Beating the Phone Spammers

Mon, Jul 14, 2014 5-minute read


Ever since we moved into our house over 7 years ago now we’ve had a real problem with phone spam on the home number, we took over the same number as the lady who lived here previously as it was the fastest way to get a connection so that I could order ADSL on the line, I think I got it to 4-5days after we moved in :)

However the lady that lived here previously obviously liked to sign up for every bit of junk mail going and in turn seemed to give out her home number without a care in the world, she was older and lived alone so I’m guessing maybe she liked getting these sales calls. However I am not so fond of being sold to in any way i i want something I’ll go and find it out for myself, and I certainly don’t appreciate being called at home when I’m trying to work|sleep|eat or generally enjoy the sanctity of my own home.  Now we’ve done all the usual stuff like registering for TPS but that clearly is about as much use as a chocolate fireguard and most of these callers were either international spammers who take not notice of our regulations or they were people that the previous owner of the number had ‘done business with’ probably entering their free prize drawer to win a hald opened packet of polos or something. Therefore the calls kept coming, I’d say we were averaging around 8-10 calls per week at various times, I work from home a lot so they were interrupting me and worse still my wife works shifts and would often be asleep during the day so they’d wake her up. Changing the number wasn’t really an idea option as several of our older relatives had the number and bigger still it would have meant disrupting the broadband connection! Besides why should  these bastards cause me inconvenience?

I finally found the solution after geeking up our home phone system a bit, I converted the home system to VoIP using asterisk running on a raspberry Pi, and an old SPA3000 adaptor which converts the old incoming PSTN line into SIP. Our home DECT phones already had built in SIP functionality so I could easily connect those to the asterisk box.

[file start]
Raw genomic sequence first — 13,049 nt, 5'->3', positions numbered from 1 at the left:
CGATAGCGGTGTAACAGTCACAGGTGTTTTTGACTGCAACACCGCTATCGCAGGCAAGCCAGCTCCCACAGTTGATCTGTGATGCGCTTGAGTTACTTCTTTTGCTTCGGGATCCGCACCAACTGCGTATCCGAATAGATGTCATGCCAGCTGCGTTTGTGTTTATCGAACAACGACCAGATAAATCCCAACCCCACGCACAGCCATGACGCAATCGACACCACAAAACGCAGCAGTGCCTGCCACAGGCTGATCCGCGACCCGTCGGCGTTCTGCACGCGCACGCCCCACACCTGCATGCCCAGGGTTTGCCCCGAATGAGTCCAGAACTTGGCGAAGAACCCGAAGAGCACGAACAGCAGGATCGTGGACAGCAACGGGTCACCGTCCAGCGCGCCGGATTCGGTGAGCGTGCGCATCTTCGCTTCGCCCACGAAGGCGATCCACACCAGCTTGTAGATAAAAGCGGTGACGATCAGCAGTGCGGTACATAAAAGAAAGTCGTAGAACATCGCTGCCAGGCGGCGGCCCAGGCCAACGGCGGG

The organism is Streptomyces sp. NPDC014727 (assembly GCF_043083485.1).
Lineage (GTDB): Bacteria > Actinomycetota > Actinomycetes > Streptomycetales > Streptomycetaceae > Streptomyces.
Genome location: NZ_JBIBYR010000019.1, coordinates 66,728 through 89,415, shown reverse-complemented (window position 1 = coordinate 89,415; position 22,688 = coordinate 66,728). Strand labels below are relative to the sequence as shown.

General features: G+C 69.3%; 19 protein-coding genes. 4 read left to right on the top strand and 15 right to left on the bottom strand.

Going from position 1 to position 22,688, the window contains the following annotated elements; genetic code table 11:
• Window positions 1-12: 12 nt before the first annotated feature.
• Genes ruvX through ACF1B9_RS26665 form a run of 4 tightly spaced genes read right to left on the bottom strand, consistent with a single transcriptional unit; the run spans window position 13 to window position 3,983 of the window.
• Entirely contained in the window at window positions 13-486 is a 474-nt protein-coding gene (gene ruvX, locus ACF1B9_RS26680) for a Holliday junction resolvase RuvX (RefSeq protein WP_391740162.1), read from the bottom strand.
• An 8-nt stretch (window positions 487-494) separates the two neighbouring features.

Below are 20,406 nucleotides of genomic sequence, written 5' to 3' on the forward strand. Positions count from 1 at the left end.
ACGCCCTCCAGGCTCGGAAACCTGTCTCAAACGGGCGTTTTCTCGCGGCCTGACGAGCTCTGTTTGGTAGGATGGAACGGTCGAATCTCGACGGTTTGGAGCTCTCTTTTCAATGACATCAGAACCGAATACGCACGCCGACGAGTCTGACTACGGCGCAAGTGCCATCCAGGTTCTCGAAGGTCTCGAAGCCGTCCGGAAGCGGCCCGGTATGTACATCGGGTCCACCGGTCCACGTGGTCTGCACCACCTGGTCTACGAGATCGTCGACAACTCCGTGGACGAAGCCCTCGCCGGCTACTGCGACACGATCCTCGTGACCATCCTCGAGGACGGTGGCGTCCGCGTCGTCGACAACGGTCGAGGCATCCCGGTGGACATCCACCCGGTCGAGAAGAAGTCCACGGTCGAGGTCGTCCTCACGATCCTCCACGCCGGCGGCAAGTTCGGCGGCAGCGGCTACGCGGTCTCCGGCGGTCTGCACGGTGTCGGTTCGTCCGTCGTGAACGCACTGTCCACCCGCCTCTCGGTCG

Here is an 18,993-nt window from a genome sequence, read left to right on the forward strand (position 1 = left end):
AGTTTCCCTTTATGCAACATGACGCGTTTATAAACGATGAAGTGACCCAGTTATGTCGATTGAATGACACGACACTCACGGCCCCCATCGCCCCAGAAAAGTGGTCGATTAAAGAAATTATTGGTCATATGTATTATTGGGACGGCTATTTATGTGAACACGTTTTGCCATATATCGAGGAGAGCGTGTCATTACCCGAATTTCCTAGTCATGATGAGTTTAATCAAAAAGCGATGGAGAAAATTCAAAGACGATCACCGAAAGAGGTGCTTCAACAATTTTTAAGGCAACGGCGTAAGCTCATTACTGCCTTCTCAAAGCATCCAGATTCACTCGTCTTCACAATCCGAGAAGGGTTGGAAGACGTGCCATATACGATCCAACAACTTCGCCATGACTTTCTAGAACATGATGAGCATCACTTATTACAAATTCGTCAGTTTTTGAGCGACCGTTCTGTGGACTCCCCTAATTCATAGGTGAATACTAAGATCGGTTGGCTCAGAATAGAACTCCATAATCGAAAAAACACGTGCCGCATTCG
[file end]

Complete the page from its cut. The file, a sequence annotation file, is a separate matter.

Now comes the clever but fairly simple part, when you call our home number the call is now answered by asterisk initially, if the caller ID is on our whitelist of friends & family then it simply connects on to ring the DECT phones, (along with a soft phone on my mac and a few other convenient endpoints) However if you are not on the whitelist or it is an unknown/witheld number then a simple announcement is played asking the user to press 1 to confirm they are a real person. If they do this then the call is connected onto the handsets as if you were known, if they don’t then after a time the call is dropped and we are not inconvenienced. All the incoming calls are logged so I can check for false positives and I even send a silent push notification to my mobile using pushover so I can glance and see that someone is calling (and usually getting defeated by the system)

We’ve had this running now for about 6 months, and frankly I’m amazed at how well its working, I generally thought that some of the cold callers would hit 1 and connect on, however we havn’t had a single one get through the net, what more impressive is that (as far as I can tell) we’ve had no false positives, using the callerID our family are getting through without noticing any difference and we’ve had a few businesses legitimately call us that have negotiated the hurdle without issue, I even asked at the local vets who called with some test results if they’d found it odd being asked to press 1 and the girl said she hadn’t even noticed it. We are so accustomed to having to press options when calling a company these days that is clearly second nature.

Now the interesting question is why is this so effective at defeating the spammers, well I suspect much of it has to do with the way they make their calls, legitimate callers will dial you number on their keypad when then want to call you, and as such they they have said keypad available to press 1, however the spammers are often making the calls through an automated system that dials the numbers on a list and then connects the calls to an operator once answered who then has to try and sell you the crap. This means that the operator usually has no keypad and even if they get connected to my announcement they can’t press 1.

In effect what we have here is the equivalent of a CAPTCHA for phone calls, I’m not sure how best to share/publish the code for this as there’s isn’t very much to each piece just the way I’ve put it together, if you want some help implementing it for yourself though then feel free to ask questions, best route is probably twitter see the links in the footer.

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